Celebrating The 100th Year Of Mother’s Day
The tale of the day that honors the bond between mother and child is not as delightful as we know it today.
It all begins with Anna Jarvis, the “mother of Mother’s day,” who gave everything to fight the commercialization of the holiday.
In 1850s Anna’s mother, also West Virginia women’s organizer Ann Reeves Jarvis held Mother’s Day work clubs to improve sanitary conditions and try to lower infant mortality by fighting disease and curbing milk contamination.
In the years after the war Jarvis and other women organized Mother’s Friendship Day picnics and other events as pacifist strategies to unite former foes. She was what would today be called a peace activist.
Around that same time, Jarvis had initiated the Mother’s Friendship Day for Union and Confederate loyalists across her state. But it was her daughter Anna who was most responsible for what we call Mother’s Day, and she would later spend the rest of her life fighting what it had become.
The death of her mother in 1905 inspired young Anna to organize the first Mother’s Day observances in 1908. On May 10 the same year, families gathered at events in Jarvis’s hometown of Grafton, West Virginia, as well as Philadelphia, where Jarvis lived at the time, and several other cities.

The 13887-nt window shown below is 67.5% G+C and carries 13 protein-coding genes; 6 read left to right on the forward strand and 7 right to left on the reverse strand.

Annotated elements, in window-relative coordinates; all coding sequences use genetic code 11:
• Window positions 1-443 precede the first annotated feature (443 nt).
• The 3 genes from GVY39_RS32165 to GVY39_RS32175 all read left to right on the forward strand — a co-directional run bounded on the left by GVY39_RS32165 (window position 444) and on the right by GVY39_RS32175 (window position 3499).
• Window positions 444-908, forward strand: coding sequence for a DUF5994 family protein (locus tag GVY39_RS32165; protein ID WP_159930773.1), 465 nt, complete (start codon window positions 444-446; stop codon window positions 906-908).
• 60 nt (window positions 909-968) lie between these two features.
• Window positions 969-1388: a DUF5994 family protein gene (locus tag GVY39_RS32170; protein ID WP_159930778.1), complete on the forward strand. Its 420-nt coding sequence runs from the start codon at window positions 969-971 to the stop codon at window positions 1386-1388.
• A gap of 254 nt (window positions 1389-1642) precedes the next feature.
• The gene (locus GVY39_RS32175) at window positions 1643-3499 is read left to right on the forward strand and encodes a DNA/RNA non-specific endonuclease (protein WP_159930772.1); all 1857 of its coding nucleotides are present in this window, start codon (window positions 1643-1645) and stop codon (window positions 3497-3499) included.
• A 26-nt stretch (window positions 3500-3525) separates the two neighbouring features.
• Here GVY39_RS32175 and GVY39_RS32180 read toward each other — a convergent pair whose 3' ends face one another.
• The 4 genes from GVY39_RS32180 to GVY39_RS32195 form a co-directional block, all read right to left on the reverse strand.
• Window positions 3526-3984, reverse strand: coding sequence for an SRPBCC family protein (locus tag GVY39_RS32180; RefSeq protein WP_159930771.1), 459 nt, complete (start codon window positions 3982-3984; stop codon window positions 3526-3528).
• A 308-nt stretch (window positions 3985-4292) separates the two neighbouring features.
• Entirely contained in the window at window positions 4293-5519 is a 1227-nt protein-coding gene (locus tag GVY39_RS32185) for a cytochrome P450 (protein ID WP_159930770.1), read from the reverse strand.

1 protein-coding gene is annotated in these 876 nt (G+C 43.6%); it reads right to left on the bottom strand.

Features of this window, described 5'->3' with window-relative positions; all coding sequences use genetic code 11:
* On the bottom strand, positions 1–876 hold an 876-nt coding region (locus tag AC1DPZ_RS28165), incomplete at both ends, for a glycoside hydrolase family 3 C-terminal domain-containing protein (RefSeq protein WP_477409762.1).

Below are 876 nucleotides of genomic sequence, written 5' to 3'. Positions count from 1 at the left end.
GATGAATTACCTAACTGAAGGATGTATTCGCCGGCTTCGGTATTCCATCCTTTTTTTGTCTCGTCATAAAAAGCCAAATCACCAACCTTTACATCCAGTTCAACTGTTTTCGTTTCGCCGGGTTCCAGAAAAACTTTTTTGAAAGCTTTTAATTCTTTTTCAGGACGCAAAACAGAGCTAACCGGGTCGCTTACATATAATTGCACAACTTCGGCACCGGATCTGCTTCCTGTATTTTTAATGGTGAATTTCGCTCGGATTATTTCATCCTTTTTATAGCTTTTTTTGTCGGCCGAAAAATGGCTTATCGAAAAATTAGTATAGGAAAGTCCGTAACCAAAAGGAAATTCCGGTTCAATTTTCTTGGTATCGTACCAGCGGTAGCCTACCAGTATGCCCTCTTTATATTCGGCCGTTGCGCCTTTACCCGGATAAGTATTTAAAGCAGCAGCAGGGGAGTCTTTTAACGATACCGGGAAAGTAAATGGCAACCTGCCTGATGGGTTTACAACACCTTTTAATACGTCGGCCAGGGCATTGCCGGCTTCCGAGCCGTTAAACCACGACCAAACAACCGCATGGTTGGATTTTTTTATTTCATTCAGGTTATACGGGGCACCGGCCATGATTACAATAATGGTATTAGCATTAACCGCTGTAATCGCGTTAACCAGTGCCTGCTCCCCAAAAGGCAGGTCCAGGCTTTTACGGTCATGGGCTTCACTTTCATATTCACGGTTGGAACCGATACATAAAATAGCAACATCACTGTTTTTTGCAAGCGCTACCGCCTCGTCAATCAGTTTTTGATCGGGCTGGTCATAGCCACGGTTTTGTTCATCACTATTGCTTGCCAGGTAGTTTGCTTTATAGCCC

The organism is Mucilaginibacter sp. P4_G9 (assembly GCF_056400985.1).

Largely through her efforts Mother’s Day came to be observed in a growing number of cities and states until US President Woodrow Wilson officially set aside the second Sunday in May in 1914 for the holiday.
Anna Jarvis’s idea of an intimate Mother’s Day quickly became a commercial gold mine primarily focused on buying and giving of flowers, candies, and greeting cards, which deeply disturbed her.
She dedicated herself and her inheritance to returning Mother’s Day to its primary roots, and by deciding so incorporated herself as the Mother’s Day International Association and tried to retain some control of the holiday.
Organizing boycotts, threatening with lawsuits, and even attacking First Lady Eleanor Roosevelt for using Mother’s Day to raise funds for charities, were all desperate attempts to restore the holiday to what it once were.
Her attempts to reform Mother’s Day continued until at least the early 1940’s. She died aged 84, penniless and broken, in Philadelphia’s Marshall Square Sanitarium in 1948.
Even though it has been envisioned as a holiday which simply promoted loving our moms, it today continues to roll on as an engine of consumerism. About 133 million Mother’s Day cards are exchanged annually, and total spending is expected to reach $19.9 billion in the US this year.